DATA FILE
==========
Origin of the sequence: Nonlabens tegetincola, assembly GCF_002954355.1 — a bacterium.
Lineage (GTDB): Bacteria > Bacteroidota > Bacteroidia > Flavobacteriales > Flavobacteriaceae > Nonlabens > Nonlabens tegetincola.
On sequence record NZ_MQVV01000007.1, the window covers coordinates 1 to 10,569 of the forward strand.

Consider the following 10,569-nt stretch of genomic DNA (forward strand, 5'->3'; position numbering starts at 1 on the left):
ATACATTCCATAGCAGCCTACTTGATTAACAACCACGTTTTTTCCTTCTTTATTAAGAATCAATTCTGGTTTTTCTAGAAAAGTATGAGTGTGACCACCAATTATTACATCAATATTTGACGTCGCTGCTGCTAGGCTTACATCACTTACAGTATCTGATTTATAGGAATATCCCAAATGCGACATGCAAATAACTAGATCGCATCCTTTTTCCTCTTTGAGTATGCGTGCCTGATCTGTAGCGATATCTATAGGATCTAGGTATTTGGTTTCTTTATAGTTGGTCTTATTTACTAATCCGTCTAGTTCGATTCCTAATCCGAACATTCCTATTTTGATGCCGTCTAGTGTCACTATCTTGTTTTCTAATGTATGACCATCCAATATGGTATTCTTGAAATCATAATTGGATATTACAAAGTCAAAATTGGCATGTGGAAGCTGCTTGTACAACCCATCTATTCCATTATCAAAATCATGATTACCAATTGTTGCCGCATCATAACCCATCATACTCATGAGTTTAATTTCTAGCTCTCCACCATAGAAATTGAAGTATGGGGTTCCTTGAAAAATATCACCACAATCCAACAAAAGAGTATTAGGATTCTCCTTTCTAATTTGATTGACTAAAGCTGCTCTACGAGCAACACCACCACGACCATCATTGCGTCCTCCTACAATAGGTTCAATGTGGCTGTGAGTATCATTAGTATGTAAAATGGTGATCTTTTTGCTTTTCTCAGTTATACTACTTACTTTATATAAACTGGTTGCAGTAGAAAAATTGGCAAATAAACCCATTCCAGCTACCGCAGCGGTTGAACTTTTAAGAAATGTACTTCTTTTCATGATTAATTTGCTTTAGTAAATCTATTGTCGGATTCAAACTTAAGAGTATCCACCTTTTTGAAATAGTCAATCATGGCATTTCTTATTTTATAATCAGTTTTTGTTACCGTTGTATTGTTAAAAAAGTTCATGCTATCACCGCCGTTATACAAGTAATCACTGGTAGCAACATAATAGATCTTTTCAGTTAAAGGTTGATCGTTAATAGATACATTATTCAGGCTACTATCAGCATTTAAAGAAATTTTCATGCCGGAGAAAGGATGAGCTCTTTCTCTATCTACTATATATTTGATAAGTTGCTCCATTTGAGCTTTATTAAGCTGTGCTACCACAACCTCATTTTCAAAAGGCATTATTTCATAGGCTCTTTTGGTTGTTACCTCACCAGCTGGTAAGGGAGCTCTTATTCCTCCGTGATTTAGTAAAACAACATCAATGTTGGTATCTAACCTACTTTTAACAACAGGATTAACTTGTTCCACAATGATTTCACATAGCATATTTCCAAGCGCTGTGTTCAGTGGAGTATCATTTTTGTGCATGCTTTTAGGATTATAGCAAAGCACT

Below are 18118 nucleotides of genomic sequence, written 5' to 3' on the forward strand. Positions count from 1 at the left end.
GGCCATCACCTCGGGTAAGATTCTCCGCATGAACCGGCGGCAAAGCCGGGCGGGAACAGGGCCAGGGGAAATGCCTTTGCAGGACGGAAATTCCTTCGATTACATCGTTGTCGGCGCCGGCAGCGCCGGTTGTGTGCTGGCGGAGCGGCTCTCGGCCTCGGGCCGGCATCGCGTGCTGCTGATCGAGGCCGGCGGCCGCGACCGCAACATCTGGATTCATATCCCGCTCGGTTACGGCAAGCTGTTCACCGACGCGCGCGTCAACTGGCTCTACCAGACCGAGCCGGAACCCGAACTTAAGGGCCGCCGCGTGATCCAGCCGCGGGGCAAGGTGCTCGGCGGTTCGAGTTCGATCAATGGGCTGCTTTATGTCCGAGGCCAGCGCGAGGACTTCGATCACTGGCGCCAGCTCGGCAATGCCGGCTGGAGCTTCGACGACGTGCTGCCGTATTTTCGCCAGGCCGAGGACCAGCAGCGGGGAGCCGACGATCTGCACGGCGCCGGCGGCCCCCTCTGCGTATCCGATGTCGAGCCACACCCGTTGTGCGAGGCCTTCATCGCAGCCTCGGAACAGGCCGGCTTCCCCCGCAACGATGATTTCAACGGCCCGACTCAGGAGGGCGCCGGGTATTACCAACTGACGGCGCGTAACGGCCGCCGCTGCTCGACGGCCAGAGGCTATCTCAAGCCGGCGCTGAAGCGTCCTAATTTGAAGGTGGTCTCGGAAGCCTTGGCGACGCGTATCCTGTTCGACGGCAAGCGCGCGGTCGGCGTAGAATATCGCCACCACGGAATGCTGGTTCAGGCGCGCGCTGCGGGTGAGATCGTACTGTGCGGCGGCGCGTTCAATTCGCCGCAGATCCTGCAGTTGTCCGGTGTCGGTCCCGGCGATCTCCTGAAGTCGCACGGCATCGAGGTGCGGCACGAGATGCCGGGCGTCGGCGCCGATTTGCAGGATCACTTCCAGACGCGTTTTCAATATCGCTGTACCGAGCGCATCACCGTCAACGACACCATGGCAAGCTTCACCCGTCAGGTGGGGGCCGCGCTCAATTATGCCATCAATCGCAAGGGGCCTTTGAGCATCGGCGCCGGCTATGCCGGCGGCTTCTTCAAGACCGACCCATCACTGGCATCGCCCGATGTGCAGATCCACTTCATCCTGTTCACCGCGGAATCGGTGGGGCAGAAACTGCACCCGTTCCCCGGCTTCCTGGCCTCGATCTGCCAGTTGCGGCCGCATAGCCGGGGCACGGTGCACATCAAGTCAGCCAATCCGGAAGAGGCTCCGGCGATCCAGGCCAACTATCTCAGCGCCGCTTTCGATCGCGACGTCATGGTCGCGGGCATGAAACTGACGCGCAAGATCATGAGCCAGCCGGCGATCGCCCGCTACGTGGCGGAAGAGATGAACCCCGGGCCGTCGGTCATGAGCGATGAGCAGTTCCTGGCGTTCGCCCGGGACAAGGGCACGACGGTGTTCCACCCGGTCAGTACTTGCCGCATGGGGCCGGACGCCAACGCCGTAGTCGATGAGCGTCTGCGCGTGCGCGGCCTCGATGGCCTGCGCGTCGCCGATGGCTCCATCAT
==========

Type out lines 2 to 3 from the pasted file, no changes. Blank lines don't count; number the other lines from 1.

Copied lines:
Lineage (GTDB): Bacteria > Bacteroidota > Bacteroidia > Flavobacteriales > Flavobacteriaceae > Nonlabens > Nonlabens tegetincola.
On sequence record NZ_MQVV01000007.1, the window covers coordinates 1 to 10,569 of the forward strand.